Tzatziki (cucumber-yogurt dip) and whole wheat pita bread

Multiple Greek food recipes in one week is my Christmas gift to you!

Tzatziki, if you’ve never had it, is a garlicky yogurt-cucumber dip that’s both surprisingly pungent and outrageously refreshing. It might sound strange, but it’s one of those things that just works. Do yourself a favor and don’t stop with pita bread – put it on chicken, salmon, beef, or roasted vegetables.

This whole wheat pita bread is a real treat. They puff up beautifully in the oven, and the dough will last in the fridge for a couple of days so your enjoyment of fresh-baked pitas doesn’t have to end abruptly. They’re awesome stuffed with sandwich meats or falafel, dipped in delicious tzatziki, or slathered with the best hummus ever.

I’ll be throwing another Greek-ish recipe at you later this week. For now, this tzatziki’s where it’s at.

On a different note, moving is done (hence my absence lately), and we’ve been trying our best to get settled in our new place. With that said, bear with me as I find my way through a new kitchen, restock my pantry, and try to find good lighting for photos in a home that sadly lacks natural light. 

Cucumbers are an underrated vegetable. You eat them brined in salt and vinegar as pickles. You put them on your eyes at the spa. But how often to you eat a refreshing cuke in its original form? Cucumbers are part of the same vegetable family as squash and melons, and while they aren’t packed with nutrients (it’s hard to be nutrient dense when you’re 95% water), they are sources of vitamins C and K, as well as several antioxidants.

Tzatziki
Makes about 2 cups

1 medium cucumber
1 cup Greek yogurt
1 tablespoon chopped fresh dill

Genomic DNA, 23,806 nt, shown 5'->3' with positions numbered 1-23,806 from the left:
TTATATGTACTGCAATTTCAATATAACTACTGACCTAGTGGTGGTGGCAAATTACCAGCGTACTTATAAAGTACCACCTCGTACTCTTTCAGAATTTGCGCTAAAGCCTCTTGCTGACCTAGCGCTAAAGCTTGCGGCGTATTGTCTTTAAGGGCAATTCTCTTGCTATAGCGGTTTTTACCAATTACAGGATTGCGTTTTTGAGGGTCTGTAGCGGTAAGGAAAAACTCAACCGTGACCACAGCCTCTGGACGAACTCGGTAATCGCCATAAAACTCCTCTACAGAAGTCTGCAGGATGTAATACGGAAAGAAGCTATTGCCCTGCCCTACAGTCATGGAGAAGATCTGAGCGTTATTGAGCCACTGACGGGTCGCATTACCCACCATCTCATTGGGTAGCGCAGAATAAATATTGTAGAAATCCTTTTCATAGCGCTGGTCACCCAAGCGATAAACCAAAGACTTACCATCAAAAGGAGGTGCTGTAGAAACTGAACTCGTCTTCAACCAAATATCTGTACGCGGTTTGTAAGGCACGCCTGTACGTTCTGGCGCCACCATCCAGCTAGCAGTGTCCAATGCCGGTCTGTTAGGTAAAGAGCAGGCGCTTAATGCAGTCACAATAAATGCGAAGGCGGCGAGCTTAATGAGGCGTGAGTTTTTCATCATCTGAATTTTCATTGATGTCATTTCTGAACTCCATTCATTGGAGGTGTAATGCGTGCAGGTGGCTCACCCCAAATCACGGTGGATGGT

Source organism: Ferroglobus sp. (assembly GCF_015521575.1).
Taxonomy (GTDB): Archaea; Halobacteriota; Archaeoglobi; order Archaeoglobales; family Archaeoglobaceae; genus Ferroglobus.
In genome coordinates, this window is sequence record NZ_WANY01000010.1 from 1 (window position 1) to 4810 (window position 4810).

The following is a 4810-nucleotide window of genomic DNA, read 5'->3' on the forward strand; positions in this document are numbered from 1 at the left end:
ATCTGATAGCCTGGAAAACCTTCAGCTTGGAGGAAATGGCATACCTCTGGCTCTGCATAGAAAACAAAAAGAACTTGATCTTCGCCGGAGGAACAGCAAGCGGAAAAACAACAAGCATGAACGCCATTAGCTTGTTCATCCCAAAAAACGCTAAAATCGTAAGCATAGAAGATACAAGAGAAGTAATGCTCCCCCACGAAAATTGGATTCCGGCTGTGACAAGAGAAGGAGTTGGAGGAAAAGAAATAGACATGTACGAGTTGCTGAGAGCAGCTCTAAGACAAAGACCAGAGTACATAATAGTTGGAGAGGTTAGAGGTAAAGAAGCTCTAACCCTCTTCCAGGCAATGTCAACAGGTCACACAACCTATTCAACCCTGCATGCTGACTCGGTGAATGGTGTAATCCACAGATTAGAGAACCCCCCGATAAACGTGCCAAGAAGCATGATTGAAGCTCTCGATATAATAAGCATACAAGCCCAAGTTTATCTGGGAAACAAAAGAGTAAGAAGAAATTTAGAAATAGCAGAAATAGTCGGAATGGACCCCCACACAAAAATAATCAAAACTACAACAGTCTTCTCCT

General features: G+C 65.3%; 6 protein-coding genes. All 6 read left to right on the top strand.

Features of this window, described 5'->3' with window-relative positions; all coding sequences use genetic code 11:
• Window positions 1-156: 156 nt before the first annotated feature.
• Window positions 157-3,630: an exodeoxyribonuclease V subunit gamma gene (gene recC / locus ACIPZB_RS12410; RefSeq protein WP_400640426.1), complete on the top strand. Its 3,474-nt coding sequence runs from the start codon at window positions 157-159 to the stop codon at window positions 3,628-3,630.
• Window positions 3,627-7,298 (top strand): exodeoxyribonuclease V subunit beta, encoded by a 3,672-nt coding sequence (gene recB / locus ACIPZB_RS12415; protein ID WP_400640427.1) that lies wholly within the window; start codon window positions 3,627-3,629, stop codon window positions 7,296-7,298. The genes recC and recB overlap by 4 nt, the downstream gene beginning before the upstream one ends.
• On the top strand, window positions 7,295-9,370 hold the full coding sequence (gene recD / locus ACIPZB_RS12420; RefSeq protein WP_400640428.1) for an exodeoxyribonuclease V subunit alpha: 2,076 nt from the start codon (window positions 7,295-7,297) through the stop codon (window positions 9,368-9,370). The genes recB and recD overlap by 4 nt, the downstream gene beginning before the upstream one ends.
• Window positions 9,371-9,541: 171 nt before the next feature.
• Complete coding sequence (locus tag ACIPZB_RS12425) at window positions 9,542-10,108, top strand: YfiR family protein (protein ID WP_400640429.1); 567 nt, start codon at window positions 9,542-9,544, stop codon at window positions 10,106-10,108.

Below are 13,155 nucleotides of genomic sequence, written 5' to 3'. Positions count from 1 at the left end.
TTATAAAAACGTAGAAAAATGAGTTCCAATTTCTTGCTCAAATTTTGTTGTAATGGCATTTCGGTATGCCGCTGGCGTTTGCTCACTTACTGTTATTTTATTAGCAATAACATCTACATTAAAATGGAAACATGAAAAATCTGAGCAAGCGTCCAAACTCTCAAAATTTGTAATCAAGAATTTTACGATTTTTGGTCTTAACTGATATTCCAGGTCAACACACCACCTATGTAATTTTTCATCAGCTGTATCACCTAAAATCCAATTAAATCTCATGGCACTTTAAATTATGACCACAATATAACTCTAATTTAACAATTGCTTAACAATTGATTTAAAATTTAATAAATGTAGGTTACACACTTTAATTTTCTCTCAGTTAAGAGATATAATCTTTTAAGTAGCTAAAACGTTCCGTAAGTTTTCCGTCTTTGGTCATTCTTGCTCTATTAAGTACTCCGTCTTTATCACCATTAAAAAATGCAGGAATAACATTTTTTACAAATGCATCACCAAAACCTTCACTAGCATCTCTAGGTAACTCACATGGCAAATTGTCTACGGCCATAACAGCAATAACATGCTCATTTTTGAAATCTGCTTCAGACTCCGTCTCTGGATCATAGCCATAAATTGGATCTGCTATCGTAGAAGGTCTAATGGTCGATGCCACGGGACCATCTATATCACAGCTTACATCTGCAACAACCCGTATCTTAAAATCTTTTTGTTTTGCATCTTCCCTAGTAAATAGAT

2 garlic cloves, minced
1 tablespoon fresh lemon juice
1/2 teaspoon salt
1/4 teaspoon pepper

  1. Cut the cucumber in half lengthwise, and use a small spoon to scrape out the seeds. Finely dice the cucumber and measure out 1 cup to use in the tzatziki (use any remaining amount for snacking or falafel garnish).
  2. Fold the diced cucumber, yogurt, dill, garlic, lemon juice, salt, and pepper together gently to avoid breaking down the yogurt.
  3. Refrigerate for 1 hour before serving to allow the flavors to meld. Serve alongside pita bread.
 
Whole wheat pita bread
Serves 6
 
1-1 1/2 cups warm water, divided
1 1/2 teaspoons active dry yeast
Pinch of sugar
3 cups whole wheat pastry flour (385 grams)
1 1/2 teaspoons salt
1 tablespoon olive oil
  1. Measure 1/2 cup of water into a large bowl. Add the yeast and sugar and let sit for 10 minutes to activate.
  2. Add an additional 1/2 cup water to the bowl with the flour, salt, and olive oil. Use a spoon to begin combining the dough, then use your hands to finish bringing it together. You may need a little extra water to make a soft, pliable dough. Transfer to a floured board and knead for a few minutes.
  3. Place the dough in an oiled bowl and cover with a dish towel for 90 minutes or until the dough has puffed up.
  4. Preheat oven to 500F. Dust your work surface with flour. Tear off a small piece of dough and roll into a round about 1/4 inch thick. Transfer to an oiled sheet pan, cover with a towel, and let rest for 10 minutes before baking.
  5. Bake for 6-9 minutes or until puffed and golden brown. When you cut one in half, the inside should be hollow – they can be stuffed with falafel, vegetables, hummus, tzatziki, or anything else your heart desires.
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